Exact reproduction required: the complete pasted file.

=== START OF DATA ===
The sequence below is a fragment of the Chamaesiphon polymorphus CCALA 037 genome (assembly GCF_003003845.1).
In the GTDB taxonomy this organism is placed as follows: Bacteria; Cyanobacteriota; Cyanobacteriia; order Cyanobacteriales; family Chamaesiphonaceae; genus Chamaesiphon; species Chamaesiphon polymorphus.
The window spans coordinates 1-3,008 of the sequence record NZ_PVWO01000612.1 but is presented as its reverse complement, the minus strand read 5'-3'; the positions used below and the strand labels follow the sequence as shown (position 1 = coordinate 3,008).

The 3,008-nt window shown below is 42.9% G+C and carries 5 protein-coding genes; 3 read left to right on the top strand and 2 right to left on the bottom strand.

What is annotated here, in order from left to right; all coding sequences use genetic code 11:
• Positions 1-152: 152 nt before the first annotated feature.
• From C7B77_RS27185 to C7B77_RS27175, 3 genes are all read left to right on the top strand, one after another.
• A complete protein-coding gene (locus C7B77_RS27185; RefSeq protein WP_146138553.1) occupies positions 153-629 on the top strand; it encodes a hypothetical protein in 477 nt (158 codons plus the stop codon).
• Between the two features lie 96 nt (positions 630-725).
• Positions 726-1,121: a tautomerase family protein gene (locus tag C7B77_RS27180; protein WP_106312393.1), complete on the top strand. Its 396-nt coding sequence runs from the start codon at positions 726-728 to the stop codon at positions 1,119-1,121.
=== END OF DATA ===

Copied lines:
The sequence below is a fragment of the Chamaesiphon polymorphus CCALA 037 genome (assembly GCF_003003845.1).
In the GTDB taxonomy this organism is placed as follows: Bacteria; Cyanobacteriota; Cyanobacteriia; order Cyanobacteriales; family Chamaesiphonaceae; genus Chamaesiphon; species Chamaesiphon polymorphus.
The window spans coordinates 1-3,008 of the sequence record NZ_PVWO01000612.1 but is presented as its reverse complement, the minus strand read 5'-3'; the positions used below and the strand labels follow the sequence as shown (position 1 = coordinate 3,008).

The 3,008-nt window shown below is 42.9% G+C and carries 5 protein-coding genes; 3 read left to right on the top strand and 2 right to left on the bottom strand.

What is annotated here, in order from left to right; all coding sequences use genetic code 11:
• Positions 1-152: 152 nt before the first annotated feature.
• From C7B77_RS27185 to C7B77_RS27175, 3 genes are all read left to right on the top strand, one after another.
• A complete protein-coding gene (locus C7B77_RS27185; RefSeq protein WP_146138553.1) occupies positions 153-629 on the top strand; it encodes a hypothetical protein in 477 nt (158 codons plus the stop codon).
• Between the two features lie 96 nt (positions 630-725).
• Positions 726-1,121: a tautomerase family protein gene (locus tag C7B77_RS27180; protein WP_106312393.1), complete on the top strand. Its 396-nt coding sequence runs from the start codon at positions 726-728 to the stop codon at positions 1,119-1,121.